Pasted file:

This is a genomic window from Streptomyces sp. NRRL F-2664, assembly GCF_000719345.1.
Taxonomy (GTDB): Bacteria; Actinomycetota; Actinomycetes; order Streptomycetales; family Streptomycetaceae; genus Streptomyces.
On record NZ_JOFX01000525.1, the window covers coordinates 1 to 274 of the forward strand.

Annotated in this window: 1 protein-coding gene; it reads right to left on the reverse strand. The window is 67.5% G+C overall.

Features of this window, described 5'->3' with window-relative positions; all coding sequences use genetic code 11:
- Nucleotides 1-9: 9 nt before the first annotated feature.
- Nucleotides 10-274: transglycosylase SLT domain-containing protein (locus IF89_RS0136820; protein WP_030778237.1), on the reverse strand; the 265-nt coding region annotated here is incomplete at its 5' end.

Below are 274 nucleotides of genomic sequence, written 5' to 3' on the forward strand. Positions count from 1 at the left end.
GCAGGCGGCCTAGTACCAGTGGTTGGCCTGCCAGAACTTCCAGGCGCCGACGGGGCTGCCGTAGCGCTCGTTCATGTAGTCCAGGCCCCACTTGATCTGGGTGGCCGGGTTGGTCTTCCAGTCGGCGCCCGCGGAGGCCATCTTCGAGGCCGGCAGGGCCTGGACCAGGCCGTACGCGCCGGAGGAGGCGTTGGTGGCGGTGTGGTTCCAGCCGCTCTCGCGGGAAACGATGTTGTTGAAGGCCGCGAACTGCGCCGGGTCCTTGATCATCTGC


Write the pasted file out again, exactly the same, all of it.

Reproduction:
This is a genomic window from Streptomyces sp. NRRL F-2664, assembly GCF_000719345.1.
Taxonomy (GTDB): Bacteria; Actinomycetota; Actinomycetes; order Streptomycetales; family Streptomycetaceae; genus Streptomyces.
On record NZ_JOFX01000525.1, the window covers coordinates 1 to 274 of the forward strand.

Annotated in this window: 1 protein-coding gene; it reads right to left on the reverse strand. The window is 67.5% G+C overall.

Features of this window, described 5'->3' with window-relative positions; all coding sequences use genetic code 11:
- Nucleotides 1-9: 9 nt before the first annotated feature.
- Nucleotides 10-274: transglycosylase SLT domain-containing protein (locus IF89_RS0136820; protein WP_030778237.1), on the reverse strand; the 265-nt coding region annotated here is incomplete at its 5' end.

Below are 274 nucleotides of genomic sequence, written 5' to 3' on the forward strand. Positions count from 1 at the left end.
GCAGGCGGCCTAGTACCAGTGGTTGGCCTGCCAGAACTTCCAGGCGCCGACGGGGCTGCCGTAGCGCTCGTTCATGTAGTCCAGGCCCCACTTGATCTGGGTGGCCGGGTTGGTCTTCCAGTCGGCGCCCGCGGAGGCCATCTTCGAGGCCGGCAGGGCCTGGACCAGGCCGTACGCGCCGGAGGAGGCGTTGGTGGCGGTGTGGTTCCAGCCGCTCTCGCGGGAAACGATGTTGTTGAAGGCCGCGAACTGCGCCGGGTCCTTGATCATCTGC